While not the Ice Cream Sandwich flavoured iPad-killer consumers expected, the Xoom 2 is a solidly built Android device that teases at tablet perfection.
Look and Feel
Joining the long Galaxy dominated list of noble attempts at the iPad's throne, the Xoom 2 is a suitable successor to the original Xoom. Available for £380, the device offers consumers a streamlined, beefed up version of Motorola's original Xoom - which is no bad thing considering the device was also pretty nice.
Measuring in at just 8.8mm thick the device is suitably slim. Additionally the Xoom 2 is significantly lighter than its predecessor, weighing in at 599g - that's a full two grams lighter than the iPad 2. All this combined with the angular slant of the device's corners, rubberised horizontal edges and gorilla glass 10.1-inch screen adds up to make the Xoom 2 feel both classy and robust.
In fact, the only problems we had regarding the Xoom 2's design stemmed from its button and headphone jack placement. The Xoom 2's volume and power buttons are located on the top right side of the tablet, with the 3.5mm headphone jack sitting above on the opposite horizontal edge - just by the device's front facing camera.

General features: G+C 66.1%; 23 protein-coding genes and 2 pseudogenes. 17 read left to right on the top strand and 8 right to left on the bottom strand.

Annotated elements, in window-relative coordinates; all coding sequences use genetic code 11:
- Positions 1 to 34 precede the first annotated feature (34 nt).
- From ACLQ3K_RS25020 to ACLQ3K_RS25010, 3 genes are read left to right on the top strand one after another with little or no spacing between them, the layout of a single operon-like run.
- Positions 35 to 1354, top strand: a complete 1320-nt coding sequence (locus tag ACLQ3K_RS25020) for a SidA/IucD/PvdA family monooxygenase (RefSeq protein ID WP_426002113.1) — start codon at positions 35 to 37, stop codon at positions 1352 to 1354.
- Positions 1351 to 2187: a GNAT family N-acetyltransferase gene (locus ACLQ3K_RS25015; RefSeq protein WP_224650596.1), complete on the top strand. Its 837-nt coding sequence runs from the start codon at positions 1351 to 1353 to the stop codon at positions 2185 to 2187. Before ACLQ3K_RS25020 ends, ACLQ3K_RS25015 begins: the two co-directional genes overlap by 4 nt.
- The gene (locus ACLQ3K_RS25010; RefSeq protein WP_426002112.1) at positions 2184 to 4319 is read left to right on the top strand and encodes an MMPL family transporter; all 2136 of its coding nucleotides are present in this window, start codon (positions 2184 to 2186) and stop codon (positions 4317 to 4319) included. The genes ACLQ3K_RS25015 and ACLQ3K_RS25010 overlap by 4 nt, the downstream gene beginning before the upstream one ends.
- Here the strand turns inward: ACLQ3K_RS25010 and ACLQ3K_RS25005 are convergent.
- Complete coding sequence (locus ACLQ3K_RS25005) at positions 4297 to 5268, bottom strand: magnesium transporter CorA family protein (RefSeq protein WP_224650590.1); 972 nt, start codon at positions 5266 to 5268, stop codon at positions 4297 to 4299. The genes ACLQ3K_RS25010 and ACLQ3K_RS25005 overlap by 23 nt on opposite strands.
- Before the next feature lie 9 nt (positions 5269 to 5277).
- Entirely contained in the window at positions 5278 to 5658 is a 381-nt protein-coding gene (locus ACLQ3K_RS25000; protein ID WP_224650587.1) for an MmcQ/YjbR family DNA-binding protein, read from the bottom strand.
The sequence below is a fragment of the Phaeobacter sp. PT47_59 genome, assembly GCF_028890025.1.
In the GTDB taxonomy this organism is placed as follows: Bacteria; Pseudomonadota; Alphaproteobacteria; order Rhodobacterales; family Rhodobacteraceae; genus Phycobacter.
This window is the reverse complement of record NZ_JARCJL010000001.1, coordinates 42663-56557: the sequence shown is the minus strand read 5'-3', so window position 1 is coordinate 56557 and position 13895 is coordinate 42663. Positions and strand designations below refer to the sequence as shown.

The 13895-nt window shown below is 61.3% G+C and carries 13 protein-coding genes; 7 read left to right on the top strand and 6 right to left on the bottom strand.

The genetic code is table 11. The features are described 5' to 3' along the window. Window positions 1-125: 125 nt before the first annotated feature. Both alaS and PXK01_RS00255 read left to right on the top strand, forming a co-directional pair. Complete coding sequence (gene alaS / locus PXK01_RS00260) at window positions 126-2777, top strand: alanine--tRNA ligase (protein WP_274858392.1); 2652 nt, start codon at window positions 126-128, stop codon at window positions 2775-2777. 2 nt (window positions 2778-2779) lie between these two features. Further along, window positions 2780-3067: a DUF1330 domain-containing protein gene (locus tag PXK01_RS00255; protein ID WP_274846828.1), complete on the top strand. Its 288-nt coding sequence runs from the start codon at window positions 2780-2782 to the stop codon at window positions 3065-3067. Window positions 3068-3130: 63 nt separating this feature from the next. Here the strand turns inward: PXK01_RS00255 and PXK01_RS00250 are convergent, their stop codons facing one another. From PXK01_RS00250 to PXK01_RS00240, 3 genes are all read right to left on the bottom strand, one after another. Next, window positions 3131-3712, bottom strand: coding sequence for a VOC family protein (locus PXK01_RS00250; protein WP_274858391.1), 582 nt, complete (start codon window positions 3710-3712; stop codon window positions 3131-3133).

The placement will feel odd to anyone used to the Apple iPad's design, which like the company's iPhone, places the buttons on the horizontal left facing edge of the device. Additionally the placement of the headphone jack means that cables can have a tendency of flailing about in front of the screen when attempting to use the Xoom 2 on the go.
Luckily, the Xoom 2's insides are also pretty good. Powered by a 1.2GHz dual-core processor, backed up by 1GB of RAM, while the spec won't be anything special when the quad-core armada crawling its way towards Britain's shores finally arrives, it's still currently more than reasonable. In our time playing with the Xoom 2 we experienced zero chug, even with multiple programmes open while streaming high-definition video.
In terms of connectivity and ports the Xoom 2 is also well supplied. Though there is no 3G version of the tablet, the wireless unit was quick to connect and picked up networks easily - even when the signal was incredibly weak. Additionally, coming equipped with micro-USB and mini HDMI ports the Xoom 2 is easily connected to pretty much every device or peripheral under the sun.
In fact, the only downside we found regarding the Xoom 2's tech spec was the lack of microSD card slot - something its predecessor actually had. The lack of a microSD slot means Xoom 2 owners will be stuck with the device's 16GB of internal storage - an amount that can disappear quickly when you start storing video files.
Camera and Battery
A 5-megapixel affair, despite rectifying its predecessor's bizarre off-centre placement, the Xoom 2's rear-facing snapper remains one of its biggest shortcomings.